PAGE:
optional splash of red wine…
salt and pepper to taste (roughly a tsp of each)
pasta to serve (100g dried weight per person) we stock a range of organic wheat, wholegrain and gluten free varieties
Gather and prepare your ingredients and find a large pan to cook your ragu in. Get a big pot of water on to boil for the pasta.
Sauté the onion with the olive oil for roughly 6 minutes over a medium-high heat until softening and starting to take on some colour.
Then add the salt, pepper, fennel, oregano, thyme and garlic and stir for a minute to release and wake up the flavours.
4. Add the diced vegetables and sauté for 5-10 minutes until they start to soften and cook in their own juices. Then add the chopped tomatoes and bay leaves.
5. Swirl the juices out of the tin into the pan by filling the tin with water. Then add the drained lentils and simmer for about 10 minutes or until the sauce is rich and delicious. You may need to add a splash of water (or red wine) to loosen the sauce if it is starting to look a bit dry. (This is a good time to get your pasta into the now-boiling water).
6. Taste and adjust the seasoning if needed with more salt or pepper. Then stir through the cooked and drained pasta and enjoy! Serve with fresh basil leaves and an extra drizzle of good olive oil.
One of my go-to weekday dinner solutions, for those hectic days when the juggle between work-life and family-life has left you reeling, is to roast a big tray of vegetables and then while that’s cooking decide what to do with it. I usually turn it into pasta sauce or soup with the help of my handy stick blender and add some extra protein with a drained tin of beans or lentils. There is always the option to stir the roasted veggies through rice or add them to tacos or a make a warm salad by tossing them through a drained tin of cooked pulses (our organic range from Bunalun is so handy). Roasting vegetables makes them sweeter and more delicious and our farm grown fennel and tomatoes are just *made* for pasta.
Like most of my recipes, this is a flexible affair. Make it smooth or chunky, don’t worry too much about the ratios of the different vegetables. Make do with what you have and if in doubt, add a tin of chopped tomatoes. Liz x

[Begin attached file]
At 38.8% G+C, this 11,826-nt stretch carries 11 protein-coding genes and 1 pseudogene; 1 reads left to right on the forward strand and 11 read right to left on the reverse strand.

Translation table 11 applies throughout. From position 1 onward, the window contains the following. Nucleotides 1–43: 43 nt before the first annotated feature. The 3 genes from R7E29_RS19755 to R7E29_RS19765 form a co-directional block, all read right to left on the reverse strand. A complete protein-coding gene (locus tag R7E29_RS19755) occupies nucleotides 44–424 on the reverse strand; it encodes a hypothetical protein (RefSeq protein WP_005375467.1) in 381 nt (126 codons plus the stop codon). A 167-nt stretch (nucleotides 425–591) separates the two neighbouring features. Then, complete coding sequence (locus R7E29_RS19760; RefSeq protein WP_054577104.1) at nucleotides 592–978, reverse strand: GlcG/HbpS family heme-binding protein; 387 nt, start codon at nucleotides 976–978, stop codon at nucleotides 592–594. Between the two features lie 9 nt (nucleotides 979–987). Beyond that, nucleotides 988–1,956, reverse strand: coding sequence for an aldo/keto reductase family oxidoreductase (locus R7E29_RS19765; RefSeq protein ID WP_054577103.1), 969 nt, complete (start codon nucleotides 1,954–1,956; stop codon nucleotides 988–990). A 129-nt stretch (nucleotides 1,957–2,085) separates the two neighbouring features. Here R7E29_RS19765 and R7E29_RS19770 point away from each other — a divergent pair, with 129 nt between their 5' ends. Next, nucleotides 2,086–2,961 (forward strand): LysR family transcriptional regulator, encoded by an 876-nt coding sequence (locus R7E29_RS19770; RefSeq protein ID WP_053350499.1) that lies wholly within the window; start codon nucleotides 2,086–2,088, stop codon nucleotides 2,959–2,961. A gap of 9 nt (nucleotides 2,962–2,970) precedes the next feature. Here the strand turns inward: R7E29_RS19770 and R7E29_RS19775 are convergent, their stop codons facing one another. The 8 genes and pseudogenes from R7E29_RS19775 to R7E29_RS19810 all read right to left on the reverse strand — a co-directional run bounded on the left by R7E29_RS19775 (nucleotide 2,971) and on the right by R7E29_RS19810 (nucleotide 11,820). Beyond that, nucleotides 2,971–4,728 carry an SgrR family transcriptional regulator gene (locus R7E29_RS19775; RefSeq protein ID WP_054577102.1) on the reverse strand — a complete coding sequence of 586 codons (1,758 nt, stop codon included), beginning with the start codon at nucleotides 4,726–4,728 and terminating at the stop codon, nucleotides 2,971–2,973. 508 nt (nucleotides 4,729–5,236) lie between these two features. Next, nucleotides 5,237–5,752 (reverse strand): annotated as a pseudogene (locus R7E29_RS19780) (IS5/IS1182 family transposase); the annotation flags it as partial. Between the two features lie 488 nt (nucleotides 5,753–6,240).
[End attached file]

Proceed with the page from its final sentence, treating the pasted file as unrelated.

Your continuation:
Ingredients (serves 4 generously)
2 fennel bulbs (roughly chopped, fronds kept to one side to use fresh as a herb)
250g tomatoes (roughly chopped)
1/2 a bulb of garlic (peeled and chopped)
1 onion (peeled and chopped)
optional extra vegetables like courgette, peppers, carrots…(roughly chopped)
olive oil for roasting – about 4 tbsp
salt and pepper to taste
1 tbsp fennel seeds
optional drained tin of green lentils
pasta to serve
optional chilli flakes and extra virgin olive oil to serve
Turn your oven on to 200C and find your largest oven tray.
Roughly chop all the vegetables and scatter them onto the tray.
Drizzle generously with good olive oil and season with salt, pepper and fennel seeds.
Use your hands to mix the vegetables, oil and seasoning well, then pop the tray into the oven to roast the vegetables while you cook some pasta (we stock a range of brilliant organic pastas, including gluten free varieties, which you can add to your veg order).
After 20 minutes, the vegetables should be soft and starting to caramelise. If you used a smaller tray then it will take longer and you should stir them occasionally to ensure they all catch some direct heat.
Carefully tip and scrape the roasted vegetables into a deep container. I like to use a sauce pot so that I can easily re-heat the sauce if needed. Then using a stick blender, blend the vegetables into a sauce. You can make it perfectly smooth or leave some texture and chunks, however you prefer it is fine! Or add some vegetable stock to loosen the sauce into a soup?
Add the chopped reserved fennel fronds if you like that fresh, aniseed flavour. For extra protein and fibre, add a drained tin of lentils or white beans to the sauce.
Stir through freshly cooked pasta and serve. I always put extra virgin olive oil, flakey salt and chilli flakes on the table too with this dish. Enjoy!